Urban Cinefile
"Christine's relationship with Raoul is her romantic awakening as a teenager, but her pull towards the Phantom is a very sexual, very deep, very soulful union"  -Joel Schumacher, director, The Phantom of the Opera (2004)
 The World of Film in Australia - on the Internet Updated Tuesday July 28, 2020 

Printable page PRINTABLE PAGE



A small, seemingly innocuous plastic reel of film leads surveillance specialist Tom Welles (Nicolas Cage) down an increasingly dark and frightening path. With the help of the streetwise Max (Joaquin Phoenix), Welles follows a bizarre trail of evidence to determine the fate of a complete stranger. As his work turns into obsession, he drifts farther and farther away from his wife (Catherine Keener), family and simple life as a small-town private eye.

"One would expect better from writer Andrew Kevin Walker who penned Seven; maybe he thought he was infallible after that movie. 8 MM is a film with more holes that you can poke a stick that; it's actually quite dreary. Joel Schumacher is a director who loves the visuals, and here, as his cameras roam the underbelly of a seedy world inhabited by Nicolas Cage's private detective, one becomes all too aware that this is a film that is all style and no substance. Sure it's gritty enough at times, and has its compelling moments, but ultimately it's a nasty little film, full of irrelevant and excessive violence, underwritten, one-dimensional characters, and a screenplay that doesn't hold up. While the narrative itself is problematic, so is the delineation of central character Tom Welles. Here we have a highly experienced, detached, professional private eye, who is forced, through circumstance, to solve the mystery of a dead teenager. Then there's Cage, who delivers one of the year's most monotonous performances. Far better is Joaquin Phoenix as Welles' guide to the world of s&m porn and snuff. He gives the film much needed energy. What we have is a film not unlike the 8mm snuff film that Welles finds: Dark, dingy, overly violent, unpleasant and unfathomable. In all, not a pretty picture."
Paul Fischer

"In the trancelike opening shots of 8MM, he’s a barely glimpsed figure, furtive behind a pair of dark glasses, slipping sideways through the crowd. It only takes a second, though, for us to recognise the receding hairline; the oddly muscular torso encased by a stylish black suit; the hangdog, mournful look, a cigarette at the corner of the mouth. For quite a while now, Cage has seemed bent on making himself into a franchise, emptying everything out of his acting except for a few trademarks that say ‘Nicolas Cage.’ As always, there's an unpleasant smirk hidden somewhere in his performance, though mainly here he's impassively glum, like an angel of death who’s been in the job too long. He's appalled but not surprised by the supposed horrors of the S&M porn scene, a murky netherworld filled with exotic freaks and writhing souls in torment. In fact, Cage is easily the strangest person in the movie, otherwise a lurid thriller (very professionally directed by Joel Schumacher) with a script that tries to make a big statement about the Banality of Evil. Needless to say, the gaudy result has all the moral depth of a ghost-train ride. Still, the approach is relentlessly earnest, longwinded, and grim. This is entertainment? Joaquin Phoenix gets to crack a few jokes alongside his black hole of a co-star, while Amy Morton, with a wrenching cameo as a bereaved mother, is the only cast member to hit an emotional nerve. It’s worth pondering, by the way, why narrow-gauge (8MM) film is meant to be automatically sinister (blurry, grainy, illicit). Supposing you left Hollywood alone, and went off for the afternoon to see some cheap Super-8 movies...is that what the filmmakers find really scary?"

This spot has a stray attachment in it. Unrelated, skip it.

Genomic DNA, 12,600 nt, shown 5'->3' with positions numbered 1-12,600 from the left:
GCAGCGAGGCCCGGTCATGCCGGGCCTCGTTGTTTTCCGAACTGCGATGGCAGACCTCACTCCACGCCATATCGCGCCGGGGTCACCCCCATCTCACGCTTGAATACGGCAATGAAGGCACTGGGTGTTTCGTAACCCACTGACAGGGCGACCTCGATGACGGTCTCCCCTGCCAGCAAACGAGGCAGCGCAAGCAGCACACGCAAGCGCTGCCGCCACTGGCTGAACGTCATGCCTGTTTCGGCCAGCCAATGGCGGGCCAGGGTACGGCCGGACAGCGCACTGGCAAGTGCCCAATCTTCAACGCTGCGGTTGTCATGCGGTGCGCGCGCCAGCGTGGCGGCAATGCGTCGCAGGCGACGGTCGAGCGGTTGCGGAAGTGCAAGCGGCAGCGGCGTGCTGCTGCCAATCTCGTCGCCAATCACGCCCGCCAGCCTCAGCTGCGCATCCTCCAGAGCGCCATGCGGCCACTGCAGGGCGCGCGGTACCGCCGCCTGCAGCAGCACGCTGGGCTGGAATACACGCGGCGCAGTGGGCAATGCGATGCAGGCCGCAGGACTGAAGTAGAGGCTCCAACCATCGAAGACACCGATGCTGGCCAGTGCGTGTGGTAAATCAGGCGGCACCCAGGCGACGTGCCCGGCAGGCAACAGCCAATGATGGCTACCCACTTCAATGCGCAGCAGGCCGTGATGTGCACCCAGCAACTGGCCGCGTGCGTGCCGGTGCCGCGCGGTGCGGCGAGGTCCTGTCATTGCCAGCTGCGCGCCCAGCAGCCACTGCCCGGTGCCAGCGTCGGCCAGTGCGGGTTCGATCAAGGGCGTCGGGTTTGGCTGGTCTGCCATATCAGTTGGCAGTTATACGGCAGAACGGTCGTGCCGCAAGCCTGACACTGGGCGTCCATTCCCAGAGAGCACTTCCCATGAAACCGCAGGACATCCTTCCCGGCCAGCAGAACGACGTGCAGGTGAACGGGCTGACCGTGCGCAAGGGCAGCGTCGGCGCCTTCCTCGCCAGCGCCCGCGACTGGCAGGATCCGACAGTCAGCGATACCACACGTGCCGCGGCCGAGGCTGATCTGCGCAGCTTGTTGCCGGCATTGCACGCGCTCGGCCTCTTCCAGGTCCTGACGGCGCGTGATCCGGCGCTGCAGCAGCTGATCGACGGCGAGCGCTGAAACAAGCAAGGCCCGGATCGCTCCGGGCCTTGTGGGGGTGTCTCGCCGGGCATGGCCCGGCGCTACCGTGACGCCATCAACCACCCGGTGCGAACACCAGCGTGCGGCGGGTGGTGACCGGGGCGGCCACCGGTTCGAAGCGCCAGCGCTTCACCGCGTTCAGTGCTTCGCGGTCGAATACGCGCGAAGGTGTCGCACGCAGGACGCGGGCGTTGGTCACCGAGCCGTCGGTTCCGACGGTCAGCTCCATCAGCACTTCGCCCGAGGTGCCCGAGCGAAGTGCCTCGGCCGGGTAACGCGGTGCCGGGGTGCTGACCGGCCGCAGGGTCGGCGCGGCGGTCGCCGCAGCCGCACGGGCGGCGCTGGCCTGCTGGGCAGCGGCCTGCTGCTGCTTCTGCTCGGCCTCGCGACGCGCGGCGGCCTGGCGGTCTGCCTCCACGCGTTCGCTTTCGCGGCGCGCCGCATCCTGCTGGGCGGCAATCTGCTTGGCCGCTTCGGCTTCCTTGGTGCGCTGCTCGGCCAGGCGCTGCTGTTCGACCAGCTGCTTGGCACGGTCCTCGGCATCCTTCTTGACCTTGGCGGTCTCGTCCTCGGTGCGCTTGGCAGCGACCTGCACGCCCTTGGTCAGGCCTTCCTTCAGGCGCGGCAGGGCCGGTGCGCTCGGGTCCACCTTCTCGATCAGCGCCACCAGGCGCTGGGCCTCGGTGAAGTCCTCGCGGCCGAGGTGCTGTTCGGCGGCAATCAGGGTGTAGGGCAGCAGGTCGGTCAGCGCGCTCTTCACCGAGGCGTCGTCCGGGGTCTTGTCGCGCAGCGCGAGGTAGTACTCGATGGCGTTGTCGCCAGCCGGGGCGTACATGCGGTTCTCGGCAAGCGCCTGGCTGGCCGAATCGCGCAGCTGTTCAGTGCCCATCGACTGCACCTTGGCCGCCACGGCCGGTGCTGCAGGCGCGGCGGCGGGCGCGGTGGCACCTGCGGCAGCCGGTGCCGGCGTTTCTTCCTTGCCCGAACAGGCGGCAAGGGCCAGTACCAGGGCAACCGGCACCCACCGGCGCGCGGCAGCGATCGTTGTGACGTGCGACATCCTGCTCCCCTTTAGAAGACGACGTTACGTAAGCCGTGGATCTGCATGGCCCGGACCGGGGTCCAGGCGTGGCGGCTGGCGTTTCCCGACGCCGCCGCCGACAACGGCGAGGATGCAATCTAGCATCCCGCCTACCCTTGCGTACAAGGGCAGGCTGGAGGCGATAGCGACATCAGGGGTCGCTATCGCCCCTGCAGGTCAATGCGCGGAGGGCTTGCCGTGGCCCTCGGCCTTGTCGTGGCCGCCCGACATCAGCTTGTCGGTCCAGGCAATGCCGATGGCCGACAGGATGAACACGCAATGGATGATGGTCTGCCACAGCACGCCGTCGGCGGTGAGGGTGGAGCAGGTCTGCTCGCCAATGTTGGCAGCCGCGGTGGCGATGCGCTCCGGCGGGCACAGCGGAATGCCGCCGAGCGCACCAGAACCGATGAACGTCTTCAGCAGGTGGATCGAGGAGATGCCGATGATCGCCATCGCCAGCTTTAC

Jake Wilson

"If you're not sickened by Nicolas Cage's dark journey into the realms of the hardcore porn industry, chances are you'll be intrigued by it. Bit by bit, an authentic version of this illegitimate world is brought to life with kinky detail by talented hack director Joel Schumacher. Schumacher's last two films were the muddled messes Batman Forever and Batman & Robin, but here he has at least proven himself capable of following a structured story and making it entertaining. With a script from a writer of such gritty wit as Andrew Kevin Walker, it would be hard not to make 8MM a success. Unfortunately, Schumacher's direction sometimes flinches. Whereas Walker realizes the capacity for a disturbing but profound film, Schumacher simply makes a thriller that is edgy enough to warrant a sitting. Although this film is a good example of why a director and writer need to be on the same level, 8MM is nonetheless an amusing full-throttle journey into places and characters that are rarely looked at in movies."
Luke Buckmaster, Teen Critic

Email this article


Favourable: 1
Unfavourable: 2
Mixed: 0




8 MM (M15+)

CAST: Nicolas Cage, Joaquin Phoenix, James Gandolfini, Peter Stormare, Anthony Heale

DIRECTOR: Joel Schumacher

PRODUCER: Gavin Polone, Judy Hofflund, Joel Schumacher

SCRIPT: Andrew Kevin Walker


EDITOR: Mark Stevens III

MUSIC: Mychael Danna


RUNNING TIME: 123 minutes



VIDEO RELEASE: October 13, 1999


© Urban Cinefile 1997 - 2020